July 17, 2013, 10:04 AM — A Dutch draft law that aims to introduce a decryption order that forces suspects to decrypt data on their computers could violate the European Convention on Human Rights (ECHR), said the Dutch Council for the Judiciary on Wednesday.
Several E.U. countries such as France, Belgium and the U.K. already have laws that compel individuals or companies to decrypt data requested by law enforcement authorities for investigations.
In the U.K for instance, failure to comply could mean a prison sentence of up to two years for cases not involving national security or five years for those that do. Refusing to give access to encrypted material if requested by a judge or another person with appropriate permission can be punished with a maximum jail sentence of one year and a fine in Belgium.
In France, punishment can be as high as three years in jail and a fine of €45,000 (US$59,000) if someone refuses to hand over the key to encrypted files that may have been used to prepare, aid or commit a crime. If it turns out the disclosure of the keys could have prevented a crime or diminish the effects of a crime, the punishment can go up to five years in jail and a €75,000 fine.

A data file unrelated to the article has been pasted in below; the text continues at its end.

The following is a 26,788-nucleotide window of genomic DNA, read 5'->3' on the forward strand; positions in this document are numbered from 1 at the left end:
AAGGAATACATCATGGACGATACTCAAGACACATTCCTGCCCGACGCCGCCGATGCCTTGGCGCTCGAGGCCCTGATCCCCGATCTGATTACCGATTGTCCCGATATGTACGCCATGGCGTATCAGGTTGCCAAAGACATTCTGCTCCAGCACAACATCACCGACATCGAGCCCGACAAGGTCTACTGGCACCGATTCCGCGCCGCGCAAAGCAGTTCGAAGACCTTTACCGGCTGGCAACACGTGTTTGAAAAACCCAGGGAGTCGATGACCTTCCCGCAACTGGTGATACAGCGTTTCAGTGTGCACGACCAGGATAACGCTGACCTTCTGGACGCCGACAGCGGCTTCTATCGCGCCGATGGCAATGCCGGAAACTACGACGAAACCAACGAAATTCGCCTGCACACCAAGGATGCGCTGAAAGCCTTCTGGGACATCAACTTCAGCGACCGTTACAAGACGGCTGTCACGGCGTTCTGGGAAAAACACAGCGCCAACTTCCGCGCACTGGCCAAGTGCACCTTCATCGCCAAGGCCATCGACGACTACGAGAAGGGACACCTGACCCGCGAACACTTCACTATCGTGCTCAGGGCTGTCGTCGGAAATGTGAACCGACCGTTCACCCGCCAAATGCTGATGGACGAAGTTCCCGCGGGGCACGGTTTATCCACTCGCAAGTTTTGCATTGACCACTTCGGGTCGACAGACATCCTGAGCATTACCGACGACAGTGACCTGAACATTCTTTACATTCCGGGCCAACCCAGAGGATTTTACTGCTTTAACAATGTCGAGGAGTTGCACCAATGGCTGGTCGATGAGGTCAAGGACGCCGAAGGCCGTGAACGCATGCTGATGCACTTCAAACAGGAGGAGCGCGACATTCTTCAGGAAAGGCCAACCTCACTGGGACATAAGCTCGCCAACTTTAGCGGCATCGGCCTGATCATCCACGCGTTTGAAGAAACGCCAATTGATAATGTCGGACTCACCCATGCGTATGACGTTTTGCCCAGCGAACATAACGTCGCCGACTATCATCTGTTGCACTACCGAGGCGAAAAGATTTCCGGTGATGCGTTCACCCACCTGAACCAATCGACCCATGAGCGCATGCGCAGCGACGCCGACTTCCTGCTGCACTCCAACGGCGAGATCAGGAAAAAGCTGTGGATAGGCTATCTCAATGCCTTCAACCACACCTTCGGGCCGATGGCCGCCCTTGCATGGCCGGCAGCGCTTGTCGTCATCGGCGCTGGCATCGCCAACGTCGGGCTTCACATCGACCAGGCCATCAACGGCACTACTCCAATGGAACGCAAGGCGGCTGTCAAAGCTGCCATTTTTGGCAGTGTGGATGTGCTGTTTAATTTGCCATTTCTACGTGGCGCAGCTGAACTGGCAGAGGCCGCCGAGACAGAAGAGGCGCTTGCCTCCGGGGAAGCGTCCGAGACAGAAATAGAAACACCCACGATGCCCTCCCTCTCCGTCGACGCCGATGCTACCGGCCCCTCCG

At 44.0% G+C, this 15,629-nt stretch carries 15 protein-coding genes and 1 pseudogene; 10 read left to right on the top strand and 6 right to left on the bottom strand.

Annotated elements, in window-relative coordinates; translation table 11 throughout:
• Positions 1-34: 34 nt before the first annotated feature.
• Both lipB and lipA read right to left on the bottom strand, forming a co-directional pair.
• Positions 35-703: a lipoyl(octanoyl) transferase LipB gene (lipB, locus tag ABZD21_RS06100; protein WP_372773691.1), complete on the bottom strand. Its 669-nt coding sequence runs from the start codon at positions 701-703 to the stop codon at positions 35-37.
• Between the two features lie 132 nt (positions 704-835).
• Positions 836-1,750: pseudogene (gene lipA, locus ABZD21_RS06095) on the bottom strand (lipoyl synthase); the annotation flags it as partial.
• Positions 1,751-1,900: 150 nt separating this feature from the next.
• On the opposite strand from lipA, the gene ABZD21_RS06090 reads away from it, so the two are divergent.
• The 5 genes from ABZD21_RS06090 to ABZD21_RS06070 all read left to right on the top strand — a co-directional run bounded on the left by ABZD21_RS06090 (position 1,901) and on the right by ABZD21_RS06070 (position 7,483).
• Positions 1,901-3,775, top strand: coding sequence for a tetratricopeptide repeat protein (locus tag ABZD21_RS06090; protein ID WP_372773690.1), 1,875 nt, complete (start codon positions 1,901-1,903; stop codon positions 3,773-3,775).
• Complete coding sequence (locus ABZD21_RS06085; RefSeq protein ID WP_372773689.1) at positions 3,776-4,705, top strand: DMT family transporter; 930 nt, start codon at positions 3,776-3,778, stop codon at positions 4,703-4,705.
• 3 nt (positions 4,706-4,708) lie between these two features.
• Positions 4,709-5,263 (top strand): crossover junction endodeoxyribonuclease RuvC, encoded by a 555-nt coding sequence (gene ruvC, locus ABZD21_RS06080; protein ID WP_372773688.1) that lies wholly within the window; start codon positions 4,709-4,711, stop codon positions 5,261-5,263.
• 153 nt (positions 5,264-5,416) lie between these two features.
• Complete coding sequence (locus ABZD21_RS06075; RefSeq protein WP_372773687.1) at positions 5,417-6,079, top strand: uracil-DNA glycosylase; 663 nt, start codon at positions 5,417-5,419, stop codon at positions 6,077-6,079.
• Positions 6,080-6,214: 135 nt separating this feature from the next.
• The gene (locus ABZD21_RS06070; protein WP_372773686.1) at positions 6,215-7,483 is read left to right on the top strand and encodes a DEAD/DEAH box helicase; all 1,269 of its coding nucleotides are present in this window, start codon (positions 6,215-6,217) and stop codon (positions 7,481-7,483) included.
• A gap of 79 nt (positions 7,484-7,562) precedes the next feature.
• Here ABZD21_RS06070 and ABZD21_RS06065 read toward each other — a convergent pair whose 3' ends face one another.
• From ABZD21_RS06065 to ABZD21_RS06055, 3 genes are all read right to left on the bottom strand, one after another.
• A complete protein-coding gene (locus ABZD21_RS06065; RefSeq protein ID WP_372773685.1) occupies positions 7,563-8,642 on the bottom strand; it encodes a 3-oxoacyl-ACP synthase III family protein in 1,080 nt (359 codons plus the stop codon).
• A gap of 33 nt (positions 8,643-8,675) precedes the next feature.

In the Netherlands, a similar law is being readied. Deliberately refusing to comply with a decryption order would be punishable by a maximum prison sentence of three years or a fine with a maximum of €19,500 should the law enter into force, according to the draft law's explanatory statement.
The Dutch government wants to introduce the decryption order because detection of computer crime is hampered by the use of encryption, especially in cases of child pornography, according to the document.
However, introducing a law that forces suspects to decrypt information could violate Article 6 of the ECHR, which states that a person doesn't have to incriminate oneself, said the Council for the Judiciary in a letter sent to the Minister of Safety and Justice dated July 4 and published on Wednesday.
While it is part of the Dutch Judiciary, the Council itself does not actually adjudicate legal matters. Instead, the Council is dedicated to ensuring that the courts of law can perform their duties effectively. It also represents the interests of the courts in the political arena as well as in administration and government, notably to the Minister of Security and Justice.